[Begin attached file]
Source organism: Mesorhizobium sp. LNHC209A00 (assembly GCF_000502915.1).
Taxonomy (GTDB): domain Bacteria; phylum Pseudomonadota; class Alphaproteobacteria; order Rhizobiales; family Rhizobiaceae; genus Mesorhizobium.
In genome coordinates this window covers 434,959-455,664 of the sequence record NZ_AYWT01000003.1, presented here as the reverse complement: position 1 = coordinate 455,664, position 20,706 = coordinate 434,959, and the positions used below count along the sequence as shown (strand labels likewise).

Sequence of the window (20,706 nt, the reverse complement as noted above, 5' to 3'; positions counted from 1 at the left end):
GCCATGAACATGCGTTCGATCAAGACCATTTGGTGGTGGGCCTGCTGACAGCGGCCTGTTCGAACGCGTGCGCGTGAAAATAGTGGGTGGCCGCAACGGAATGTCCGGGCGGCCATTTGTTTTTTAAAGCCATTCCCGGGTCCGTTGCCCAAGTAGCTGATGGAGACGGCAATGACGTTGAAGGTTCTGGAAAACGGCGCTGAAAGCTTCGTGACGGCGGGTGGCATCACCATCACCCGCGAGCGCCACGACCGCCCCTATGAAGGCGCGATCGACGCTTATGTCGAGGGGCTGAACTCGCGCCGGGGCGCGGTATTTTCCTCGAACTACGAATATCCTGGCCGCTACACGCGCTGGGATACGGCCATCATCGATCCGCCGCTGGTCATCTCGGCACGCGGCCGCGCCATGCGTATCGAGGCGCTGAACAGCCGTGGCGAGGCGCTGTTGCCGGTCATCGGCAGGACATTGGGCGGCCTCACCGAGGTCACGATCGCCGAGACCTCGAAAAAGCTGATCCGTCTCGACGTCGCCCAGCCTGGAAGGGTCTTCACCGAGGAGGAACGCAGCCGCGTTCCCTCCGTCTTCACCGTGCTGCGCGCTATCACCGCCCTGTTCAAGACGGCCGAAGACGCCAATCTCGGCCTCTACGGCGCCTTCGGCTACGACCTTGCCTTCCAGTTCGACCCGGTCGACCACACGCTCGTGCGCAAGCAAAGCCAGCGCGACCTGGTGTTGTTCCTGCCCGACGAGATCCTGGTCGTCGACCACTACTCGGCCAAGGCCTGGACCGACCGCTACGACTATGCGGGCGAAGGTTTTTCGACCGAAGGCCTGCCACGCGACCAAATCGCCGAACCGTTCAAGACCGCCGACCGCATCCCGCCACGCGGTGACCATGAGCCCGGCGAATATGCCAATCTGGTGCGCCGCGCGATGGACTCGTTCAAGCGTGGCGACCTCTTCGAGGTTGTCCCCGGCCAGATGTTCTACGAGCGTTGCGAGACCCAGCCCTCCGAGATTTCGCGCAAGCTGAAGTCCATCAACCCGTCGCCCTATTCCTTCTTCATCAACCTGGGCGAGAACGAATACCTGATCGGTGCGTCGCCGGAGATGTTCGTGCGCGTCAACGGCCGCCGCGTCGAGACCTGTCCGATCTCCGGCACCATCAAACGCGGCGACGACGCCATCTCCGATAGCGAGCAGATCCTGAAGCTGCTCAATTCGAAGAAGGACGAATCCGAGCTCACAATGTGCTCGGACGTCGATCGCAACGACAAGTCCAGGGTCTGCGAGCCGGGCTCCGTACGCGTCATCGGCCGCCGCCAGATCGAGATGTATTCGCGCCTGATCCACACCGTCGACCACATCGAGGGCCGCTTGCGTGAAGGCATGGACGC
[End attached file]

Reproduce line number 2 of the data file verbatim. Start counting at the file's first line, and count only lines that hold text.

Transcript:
Taxonomy (GTDB): domain Bacteria; phylum Pseudomonadota; class Alphaproteobacteria; order Rhizobiales; family Rhizobiaceae; genus Mesorhizobium.